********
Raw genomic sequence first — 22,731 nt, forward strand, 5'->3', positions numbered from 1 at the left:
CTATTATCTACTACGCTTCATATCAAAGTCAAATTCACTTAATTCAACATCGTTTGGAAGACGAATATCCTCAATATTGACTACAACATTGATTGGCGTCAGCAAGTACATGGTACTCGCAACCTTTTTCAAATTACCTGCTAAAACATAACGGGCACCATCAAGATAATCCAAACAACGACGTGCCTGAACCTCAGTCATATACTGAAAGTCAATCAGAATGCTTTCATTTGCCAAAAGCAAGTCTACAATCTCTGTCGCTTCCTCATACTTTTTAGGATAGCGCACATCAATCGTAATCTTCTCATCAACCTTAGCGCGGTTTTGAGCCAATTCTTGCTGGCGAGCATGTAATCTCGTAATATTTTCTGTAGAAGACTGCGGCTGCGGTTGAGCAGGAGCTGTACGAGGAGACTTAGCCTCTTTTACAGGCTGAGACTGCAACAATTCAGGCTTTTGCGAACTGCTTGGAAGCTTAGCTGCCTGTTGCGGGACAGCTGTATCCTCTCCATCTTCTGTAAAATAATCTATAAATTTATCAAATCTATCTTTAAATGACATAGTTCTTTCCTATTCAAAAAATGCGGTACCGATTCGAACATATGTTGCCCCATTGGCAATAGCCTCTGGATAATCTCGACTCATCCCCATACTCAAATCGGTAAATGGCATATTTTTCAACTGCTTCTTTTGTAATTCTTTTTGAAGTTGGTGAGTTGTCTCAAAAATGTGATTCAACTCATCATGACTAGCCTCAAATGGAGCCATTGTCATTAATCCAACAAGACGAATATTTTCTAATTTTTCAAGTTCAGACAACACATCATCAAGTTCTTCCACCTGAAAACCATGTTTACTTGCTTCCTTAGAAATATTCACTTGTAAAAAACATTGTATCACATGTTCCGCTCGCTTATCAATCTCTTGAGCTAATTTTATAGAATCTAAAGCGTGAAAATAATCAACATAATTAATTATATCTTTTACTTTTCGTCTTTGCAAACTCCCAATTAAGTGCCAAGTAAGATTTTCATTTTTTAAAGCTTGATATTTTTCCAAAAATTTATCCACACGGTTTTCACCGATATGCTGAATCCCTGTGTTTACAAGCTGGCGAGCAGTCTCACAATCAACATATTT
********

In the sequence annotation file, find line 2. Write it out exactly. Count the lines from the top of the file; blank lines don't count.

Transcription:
CTATTATCTACTACGCTTCATATCAAAGTCAAATTCACTTAATTCAACATCGTTTGGAAGACGAATATCCTCAATATTGACTACAACATTGATTGGCGTCAGCAAGTACATGGTACTCGCAACCTTTTTCAAATTACCTGCTAAAACATAACGGGCACCATCAAGATAATCCAAACAACGACGTGCCTGAACCTCAGTCATATACTGAAAGTCAATCAGAATGCTTTCATTTGCCAAAAGCAAGTCTACAATCTCTGTCGCTTCCTCATACTTTTTAGGATAGCGCACATCAATCGTAATCTTCTCATCAACCTTAGCGCGGTTTTGAGCCAATTCTTGCTGGCGAGCATGTAATCTCGTAATATTTTCTGTAGAAGACTGCGGCTGCGGTTGAGCAGGAGCTGTACGAGGAGACTTAGCCTCTTTTACAGGCTGAGACTGCAACAATTCAGGCTTTTGCGAACTGCTTGGAAGCTTAGCTGCCTGTTGCGGGACAGCTGTATCCTCTCCATCTTCTGTAAAATAATCTATAAATTTATCAAATCTATCTTTAAATGACATAGTTCTTTCCTATTCAAAAAATGCGGTACCGATTCGAACATATGTTGCCCCATTGGCAATAGCCTCTGGATAATCTCGACTCATCCCCATACTCAAATCGGTAAATGGCATATTTTTCAACTGCTTCTTTTGTAATTCTTTTTGAAGTTGGTGAGTTGTCTCAAAAATGTGATTCAACTCATCATGACTAGCCTCAAATGGAGCCATTGTCATTAATCCAACAAGACGAATATTTTCTAATTTTTCAAGTTCAGACAACACATCATCAAGTTCTTCCACCTGAAAACCATGTTTACTTGCTTCCTTAGAAATATTCACTTGTAAAAAACATTGTATCACATGTTCCGCTCGCTTATCAATCTCTTGAGCTAATTTTATAGAATCTAAAGCGTGAAAATAATCAACATAATTAATTATATCTTTTACTTTTCGTCTTTGCAAACTCCCAATTAAGTGCCAAGTAAGATTTTCATTTTTTAAAGCTTGATATTTTTCCAAAAATTTATCCACACGGTTTTCACCGATATGCTGAATCCCTGTGTTTACAAGCTGGCGAGCAGTCTCACAATCAACATATTT